Popular wisdom will have you believe that a leader is someone who exudes confidence and charisma because they appear smart, interesting and engaging. However, more often than not, these types of leaders wreak havoc on the workplace. A growing body of research suggests that humility is a far more important quality in a leader than charisma.

Organizations tend to favor people who “seem” leaderlike. Individuals who are self-promoting, interesting and politically savvy tend to get earmarked for promotion. These leaders know what it takes to get ahead and get noticed, and they strategically cater to audiences who can offer them power, influence, status or access to resources.

Charisma is the elusive quality of being charming, captivating and pleasant to be around. We are naturally drawn to charismatic people because we feel good in their presence. However, charismatic people also tend to have inflated views of themselves and their skills. They also tend to be more self-promoting than others. Too much charisma can make for ineffective leaders as their tendency to be narcissistic can alienate those working under them.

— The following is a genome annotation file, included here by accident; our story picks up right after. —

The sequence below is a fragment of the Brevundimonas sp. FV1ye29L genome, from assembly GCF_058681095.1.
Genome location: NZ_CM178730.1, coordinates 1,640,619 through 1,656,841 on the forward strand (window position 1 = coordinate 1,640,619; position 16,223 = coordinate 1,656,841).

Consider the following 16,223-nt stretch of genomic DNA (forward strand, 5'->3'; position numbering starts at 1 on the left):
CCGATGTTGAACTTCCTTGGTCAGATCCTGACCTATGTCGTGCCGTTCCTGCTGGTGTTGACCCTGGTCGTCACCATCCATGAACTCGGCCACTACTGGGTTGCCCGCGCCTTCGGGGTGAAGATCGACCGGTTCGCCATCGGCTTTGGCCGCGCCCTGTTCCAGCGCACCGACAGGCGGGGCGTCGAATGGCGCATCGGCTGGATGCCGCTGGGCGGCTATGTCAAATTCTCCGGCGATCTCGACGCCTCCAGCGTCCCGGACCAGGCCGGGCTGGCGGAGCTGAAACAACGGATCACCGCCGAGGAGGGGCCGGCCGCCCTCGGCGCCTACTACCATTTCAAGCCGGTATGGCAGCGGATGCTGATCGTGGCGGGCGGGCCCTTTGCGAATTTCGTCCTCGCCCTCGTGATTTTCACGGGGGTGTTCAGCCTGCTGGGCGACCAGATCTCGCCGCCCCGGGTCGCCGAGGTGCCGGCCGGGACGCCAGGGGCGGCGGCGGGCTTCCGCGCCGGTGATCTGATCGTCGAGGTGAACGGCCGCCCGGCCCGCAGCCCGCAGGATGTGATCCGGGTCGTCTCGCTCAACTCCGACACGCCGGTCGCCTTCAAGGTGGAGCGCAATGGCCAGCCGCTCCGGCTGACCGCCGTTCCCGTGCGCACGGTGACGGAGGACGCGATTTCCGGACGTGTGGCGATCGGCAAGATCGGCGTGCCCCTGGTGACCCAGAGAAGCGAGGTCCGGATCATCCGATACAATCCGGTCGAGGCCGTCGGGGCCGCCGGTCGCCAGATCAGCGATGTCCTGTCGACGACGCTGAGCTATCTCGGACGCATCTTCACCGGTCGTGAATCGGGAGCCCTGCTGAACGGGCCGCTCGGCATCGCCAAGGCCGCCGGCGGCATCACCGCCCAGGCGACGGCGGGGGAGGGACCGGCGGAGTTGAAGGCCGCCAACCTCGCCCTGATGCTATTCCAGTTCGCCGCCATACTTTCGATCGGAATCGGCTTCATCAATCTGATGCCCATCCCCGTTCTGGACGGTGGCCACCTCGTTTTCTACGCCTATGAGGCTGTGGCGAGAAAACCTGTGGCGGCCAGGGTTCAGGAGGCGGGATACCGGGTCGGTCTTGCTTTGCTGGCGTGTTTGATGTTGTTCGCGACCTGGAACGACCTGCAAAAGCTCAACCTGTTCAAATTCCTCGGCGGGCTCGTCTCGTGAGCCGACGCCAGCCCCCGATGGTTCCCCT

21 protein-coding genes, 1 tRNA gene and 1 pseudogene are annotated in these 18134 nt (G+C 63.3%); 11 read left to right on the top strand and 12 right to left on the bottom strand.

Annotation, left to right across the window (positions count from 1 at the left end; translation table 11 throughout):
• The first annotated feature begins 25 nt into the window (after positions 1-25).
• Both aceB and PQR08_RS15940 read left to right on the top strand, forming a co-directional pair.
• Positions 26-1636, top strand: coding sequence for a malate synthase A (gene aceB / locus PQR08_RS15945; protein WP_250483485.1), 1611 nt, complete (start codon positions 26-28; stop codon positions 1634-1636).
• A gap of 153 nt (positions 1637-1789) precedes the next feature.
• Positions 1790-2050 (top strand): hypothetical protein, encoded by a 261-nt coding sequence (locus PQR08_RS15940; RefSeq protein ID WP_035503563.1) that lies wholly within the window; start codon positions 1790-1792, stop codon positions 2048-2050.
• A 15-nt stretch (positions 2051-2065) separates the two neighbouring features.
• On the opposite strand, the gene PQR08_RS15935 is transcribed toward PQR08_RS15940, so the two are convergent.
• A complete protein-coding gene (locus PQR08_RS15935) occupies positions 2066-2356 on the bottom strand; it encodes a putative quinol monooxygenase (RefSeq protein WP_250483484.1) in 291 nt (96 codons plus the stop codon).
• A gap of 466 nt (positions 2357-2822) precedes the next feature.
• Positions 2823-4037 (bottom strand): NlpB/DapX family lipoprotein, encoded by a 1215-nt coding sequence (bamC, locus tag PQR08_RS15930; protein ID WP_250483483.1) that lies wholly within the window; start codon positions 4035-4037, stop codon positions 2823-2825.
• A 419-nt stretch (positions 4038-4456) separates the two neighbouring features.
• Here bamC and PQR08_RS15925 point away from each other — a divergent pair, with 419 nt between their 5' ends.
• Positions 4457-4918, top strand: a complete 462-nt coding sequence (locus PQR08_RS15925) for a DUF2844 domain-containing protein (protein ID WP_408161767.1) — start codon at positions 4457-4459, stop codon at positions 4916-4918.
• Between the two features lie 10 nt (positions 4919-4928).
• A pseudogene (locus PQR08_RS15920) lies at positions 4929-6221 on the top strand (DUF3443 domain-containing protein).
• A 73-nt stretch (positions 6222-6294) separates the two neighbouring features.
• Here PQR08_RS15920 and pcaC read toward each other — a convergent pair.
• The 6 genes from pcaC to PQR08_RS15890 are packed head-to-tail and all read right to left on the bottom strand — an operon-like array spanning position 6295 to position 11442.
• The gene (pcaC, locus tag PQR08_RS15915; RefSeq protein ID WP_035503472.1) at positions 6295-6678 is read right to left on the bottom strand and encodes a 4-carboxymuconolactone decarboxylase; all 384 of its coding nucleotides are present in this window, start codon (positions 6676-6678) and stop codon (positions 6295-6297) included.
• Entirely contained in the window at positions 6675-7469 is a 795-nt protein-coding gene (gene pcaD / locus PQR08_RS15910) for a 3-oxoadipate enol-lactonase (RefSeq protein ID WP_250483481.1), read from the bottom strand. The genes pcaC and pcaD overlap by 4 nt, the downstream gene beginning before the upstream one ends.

In essence, charisma is a double-edged sword. Too little and it’s difficult to persuade team members to support your vision. Too much and team members feel unsupported and disengaged. The strong overlap between charisma and narcissism means that it’s easy for charm to turn into arrogance and entitlement.

Humility, on the other hand, is vitally important to creating stability and engagement within teams. One of the most famous studies on the topic analyses the success of 11 high-performing companies. The leaders in the highest performing firms had two things in common: they were fiercely competitive, yet personally humble.